Studies on coffee consumption and cardiovascular health are very contradictory.
Some studies show extreme benefits of coffee while others shows extreme dangers of heart attack and stroke.
So, a team of Norwegian researchers decided to research whether the way we brew our coffee might be what makes a difference.
Indeed, one type of coffee brewing was found to significantly decrease risk of heart attack while another type increased the risk.
From 1985 onwards, the research team recruited a large sample of 508,747 healthy Norwegian adults that was roughly representative of the population regarding age, race, gender, and so on.
They observed these participants for an average of 20 years and were interested to see who would die of cardiovascular disease, stroke and heart attacks.
During this period, the team also asked the subjects about their coffee drinking habits and brewing methods and recorded changes, if any.
During the 20 years of follow-up, 46,341 participants died, including 12,621 from cardiovascular disease.
Of these cardiovascular disease deaths, 6,202 were caused by heart attacks, and 2,894 were caused by strokes.
Compared with those who drank no coffee at all, those who drank filtered coffee were 15 percent less likely to die prematurely of any cause. Men were 12 percent and women were 20 percent less likely to die of cardiovascular disease.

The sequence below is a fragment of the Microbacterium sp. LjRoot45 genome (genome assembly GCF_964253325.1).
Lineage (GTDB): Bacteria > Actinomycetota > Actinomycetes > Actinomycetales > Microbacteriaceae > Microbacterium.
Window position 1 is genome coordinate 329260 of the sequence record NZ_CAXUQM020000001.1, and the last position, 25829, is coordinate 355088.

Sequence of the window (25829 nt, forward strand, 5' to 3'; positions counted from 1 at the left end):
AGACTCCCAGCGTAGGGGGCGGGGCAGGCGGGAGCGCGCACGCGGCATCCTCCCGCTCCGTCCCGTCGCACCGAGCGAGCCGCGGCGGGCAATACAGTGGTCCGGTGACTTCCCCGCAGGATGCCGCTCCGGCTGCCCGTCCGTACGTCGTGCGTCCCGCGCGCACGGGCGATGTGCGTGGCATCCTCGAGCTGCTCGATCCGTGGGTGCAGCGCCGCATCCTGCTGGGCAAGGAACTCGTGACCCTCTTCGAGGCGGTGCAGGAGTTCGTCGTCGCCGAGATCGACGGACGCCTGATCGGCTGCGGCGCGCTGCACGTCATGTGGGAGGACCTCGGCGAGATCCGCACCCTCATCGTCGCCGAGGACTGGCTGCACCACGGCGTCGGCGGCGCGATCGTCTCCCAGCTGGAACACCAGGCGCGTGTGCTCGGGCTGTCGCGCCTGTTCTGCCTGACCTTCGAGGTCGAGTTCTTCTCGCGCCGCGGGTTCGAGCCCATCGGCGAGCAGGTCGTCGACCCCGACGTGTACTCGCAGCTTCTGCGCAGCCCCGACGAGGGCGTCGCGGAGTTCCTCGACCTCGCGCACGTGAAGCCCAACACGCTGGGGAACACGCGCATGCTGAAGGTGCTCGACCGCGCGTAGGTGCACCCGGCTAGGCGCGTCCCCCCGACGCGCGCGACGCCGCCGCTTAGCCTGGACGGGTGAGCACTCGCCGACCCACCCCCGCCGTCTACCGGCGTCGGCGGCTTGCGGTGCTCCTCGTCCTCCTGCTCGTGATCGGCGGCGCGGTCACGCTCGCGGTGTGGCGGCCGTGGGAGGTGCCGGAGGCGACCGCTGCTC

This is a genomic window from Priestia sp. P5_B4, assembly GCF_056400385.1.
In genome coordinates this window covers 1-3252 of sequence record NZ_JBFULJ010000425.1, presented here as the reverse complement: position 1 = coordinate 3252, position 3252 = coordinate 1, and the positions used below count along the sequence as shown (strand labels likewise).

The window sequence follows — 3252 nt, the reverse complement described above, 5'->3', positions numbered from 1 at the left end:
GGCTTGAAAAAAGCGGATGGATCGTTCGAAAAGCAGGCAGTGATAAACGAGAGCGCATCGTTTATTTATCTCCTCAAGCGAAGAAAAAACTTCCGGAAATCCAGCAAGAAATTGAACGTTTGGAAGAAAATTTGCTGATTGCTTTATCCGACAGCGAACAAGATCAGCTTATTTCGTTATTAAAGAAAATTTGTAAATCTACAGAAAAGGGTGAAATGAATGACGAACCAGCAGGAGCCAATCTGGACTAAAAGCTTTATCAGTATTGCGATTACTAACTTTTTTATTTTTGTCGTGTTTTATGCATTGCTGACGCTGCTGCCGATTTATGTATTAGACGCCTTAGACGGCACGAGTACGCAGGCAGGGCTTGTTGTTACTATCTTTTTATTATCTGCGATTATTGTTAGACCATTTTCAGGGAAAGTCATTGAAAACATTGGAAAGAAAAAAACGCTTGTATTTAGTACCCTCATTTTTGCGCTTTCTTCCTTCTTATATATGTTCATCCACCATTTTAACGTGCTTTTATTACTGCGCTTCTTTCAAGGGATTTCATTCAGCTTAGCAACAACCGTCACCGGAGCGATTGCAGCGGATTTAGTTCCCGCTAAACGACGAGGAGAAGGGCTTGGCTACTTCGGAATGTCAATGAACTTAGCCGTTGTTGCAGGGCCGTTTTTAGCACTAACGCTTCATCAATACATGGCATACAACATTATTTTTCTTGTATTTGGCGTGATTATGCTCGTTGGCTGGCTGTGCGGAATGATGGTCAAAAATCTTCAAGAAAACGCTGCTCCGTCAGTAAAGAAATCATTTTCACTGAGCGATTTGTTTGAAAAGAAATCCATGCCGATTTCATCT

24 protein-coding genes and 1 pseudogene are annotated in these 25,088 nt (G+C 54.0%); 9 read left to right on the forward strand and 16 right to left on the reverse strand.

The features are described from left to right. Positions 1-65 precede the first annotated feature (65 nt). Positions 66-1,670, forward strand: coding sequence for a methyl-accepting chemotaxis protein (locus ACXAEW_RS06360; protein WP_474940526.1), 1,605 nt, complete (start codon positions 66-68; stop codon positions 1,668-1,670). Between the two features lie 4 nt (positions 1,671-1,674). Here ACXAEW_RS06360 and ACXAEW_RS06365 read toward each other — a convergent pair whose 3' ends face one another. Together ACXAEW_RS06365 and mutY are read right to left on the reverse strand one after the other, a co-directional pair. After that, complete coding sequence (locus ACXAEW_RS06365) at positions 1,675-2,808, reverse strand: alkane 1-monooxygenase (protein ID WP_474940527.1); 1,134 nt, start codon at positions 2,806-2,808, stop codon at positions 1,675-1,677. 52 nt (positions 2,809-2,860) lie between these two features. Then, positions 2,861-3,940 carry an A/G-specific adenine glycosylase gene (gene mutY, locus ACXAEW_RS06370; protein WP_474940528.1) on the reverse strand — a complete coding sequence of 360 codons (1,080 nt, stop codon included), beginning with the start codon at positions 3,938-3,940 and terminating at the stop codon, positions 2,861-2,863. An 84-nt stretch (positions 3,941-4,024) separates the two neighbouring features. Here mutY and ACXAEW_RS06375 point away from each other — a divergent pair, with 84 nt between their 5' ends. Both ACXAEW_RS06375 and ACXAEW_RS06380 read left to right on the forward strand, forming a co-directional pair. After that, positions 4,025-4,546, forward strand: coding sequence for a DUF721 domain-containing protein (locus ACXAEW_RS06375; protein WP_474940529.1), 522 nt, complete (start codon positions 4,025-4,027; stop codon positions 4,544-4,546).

Unfiltered coffee was a different matter, though, and no healthier than abstaining from coffee altogether for younger adults and causing deaths of any cause, deaths of cardiovascular disease, and deaths of heart attacks for those over the age of 60.
So why is filtered coffee healthier for our hearts than unfiltered coffee?
From the available literature, the researchers concluded that the culprits were the chemical substances in the coffee grounds and oils that remained in the coffee if it was unfiltered. These chemicals cause high cholesterol and, thus, cardiovascular disease and early death.
Using the study as a guide for coffee brewing, it means that you should stay away from Turkish coffee, which is yummy but unfiltered. Any other finely ground coffees in which the grains remain unfiltered at the bottom of your cup while you drink the liquid from the top are equally unhealthy.
A French press or any other plunger device that uses a meshed metal screen at the bottom of the plunger is not good enough to qualify as a filtering device either, as it can’t thoroughly filter out the oils from the coffee beans.
The best filters were found to be percolators with paper or fabric filters.